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Guest Article: Social network revolution in India

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Guest Article: Social network revolution in India

India is today a social network country. The number of active users of Facebook in the country is far outpacing every other developing market. While the US continues to be the largest, with 19 per cent of the total Facebook users, India is only a few clicks away and growing at threatening speeds. Over the last two years, we have seen huge tides that created change from a period where social networks were just a passing phase, to the present day where we finally surrender to the brute force represented by Facebook, Twitter and countless other such avenues.

2012 will be a year that will redefine most of our knowledge of social networks, and the power that lies within. Like a sleeping giant, the social network revolution is still nascent and we haven’t even begun to touch the surface of the possible. We all started out by assuming that the entire online, digital burst was nothing but a bubble that could burst any time. If you were one of those people, then I am sure today you feel foolish enough to have deprived this revolution of its due justice.

Today, whether we like it or not, social networks are here to stay. More importantly, the digital era will redefine the way every one of us will buy.

In 2011-12, we have seen almost a 200 per cent growth in brands establishing their footprints in various communities and portals; almost as though a new gold rush has been suddenly uncovered.

In the year ahead and for years to come, digital enthusiasts will be delighted to know that all indicators point to a great new Media Age.

1. Facebook has transformed the way we all connect with our friends, brands, services and information – from being a simple platform to connect with friends and build your social circle earlier, to a universe that entails your entire world today. Now, not only can you stay in touch with your friends, but also interact with your favourite brands, get a better price, or even share feedback on a product. Companies that don’t realise the potential of this goldmine only stand to lose an opportunity that a competitor brand, a more aggressive one, will benefit from. Today, who can define Facebook? Is it an adda of sorts, a place of fun, learning, exploring, sharing, business, love? Today, if couples can make a connection on Facebook and go on to actually promise themselves to each other through marriage, then we can only imagine the power a brand can gain by making consumers fall in love with them. A leading brand doesn’t need to invest that much in building their customer awareness, but rather focus on service delivery or product innovation. However, most brands today that are leaders always stand a chance to be challenged by the next in line. To continue in your leadership position, it’s important that you continue to not only engage your existing patrons, but ones that you have not yet come into connection with. This is the power of social networks and the Internet. Reach an unreachable ocean. For instance, today BMW has overtaken Mercedes as the largest luxury car seller. Their social footprint stands testament to this. Similarly, the future will reveal many more such examples, where leadership was not taken for granted, and new media, new consumers, and new dynamics of markets will be welcomed.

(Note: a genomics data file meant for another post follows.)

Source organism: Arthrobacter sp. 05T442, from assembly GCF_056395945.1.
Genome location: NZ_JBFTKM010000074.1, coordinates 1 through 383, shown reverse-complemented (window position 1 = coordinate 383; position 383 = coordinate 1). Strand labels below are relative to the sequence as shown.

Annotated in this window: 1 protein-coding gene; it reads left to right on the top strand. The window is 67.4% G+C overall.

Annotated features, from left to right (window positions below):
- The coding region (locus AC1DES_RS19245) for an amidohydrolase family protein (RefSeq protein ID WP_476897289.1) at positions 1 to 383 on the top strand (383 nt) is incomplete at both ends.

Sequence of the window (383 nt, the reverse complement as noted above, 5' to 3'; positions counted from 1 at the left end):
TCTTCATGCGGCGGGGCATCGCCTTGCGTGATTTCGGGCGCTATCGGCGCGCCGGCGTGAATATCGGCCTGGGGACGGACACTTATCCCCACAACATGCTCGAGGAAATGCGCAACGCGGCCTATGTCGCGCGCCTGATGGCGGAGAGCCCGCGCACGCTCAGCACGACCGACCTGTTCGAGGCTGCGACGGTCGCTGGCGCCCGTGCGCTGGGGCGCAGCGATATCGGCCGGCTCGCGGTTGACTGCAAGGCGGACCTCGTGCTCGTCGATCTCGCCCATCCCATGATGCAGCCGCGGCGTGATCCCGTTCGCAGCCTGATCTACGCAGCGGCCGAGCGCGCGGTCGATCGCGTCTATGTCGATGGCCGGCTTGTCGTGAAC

2. Growing online India – The Internet, as we first discovered it, was much like television. You switch it on, view what you want and then simply switch it off. Our dependence on the Internet was limited and our access and understanding even lesser. Web 1.0 was a TV that ran on local city channels. The Internet today is, true to the word, a virtual reality that is preferred reality to most users. The time spent on the Internet, on Facebook, on emails has increased; this from a country with a growing population that has an average time spent online per user of around 12 hours. This is only going to increase as Internet usage increases. In a country with a huge population of youth, this only means many more future online surfers.

The Internet audience in India is very young compared to the rest of the world. 75 per cent of the people online in India are under the age of 34 years, and almost half of them are under 24 years of age; as compared to the global average of 52 per cent and 57 per cent for the Asia Pacific region of a population less than 34 years of age. This explains the expansion, adaptability and future prospects of the Indian online market.

The digital world is expanding, driven by growth in several key categories across the board. Social networking is the key driver for mobile and PC surfing in India. The young generation is leading the Internet revolution in India. The growth and future prospects of Internet in India is bright, and going by the current trends, India being one of the Internet superpowers is not at all a farfetched dream.

(Akshar Peerbhoy is Director – Operations at MAA Communications.)

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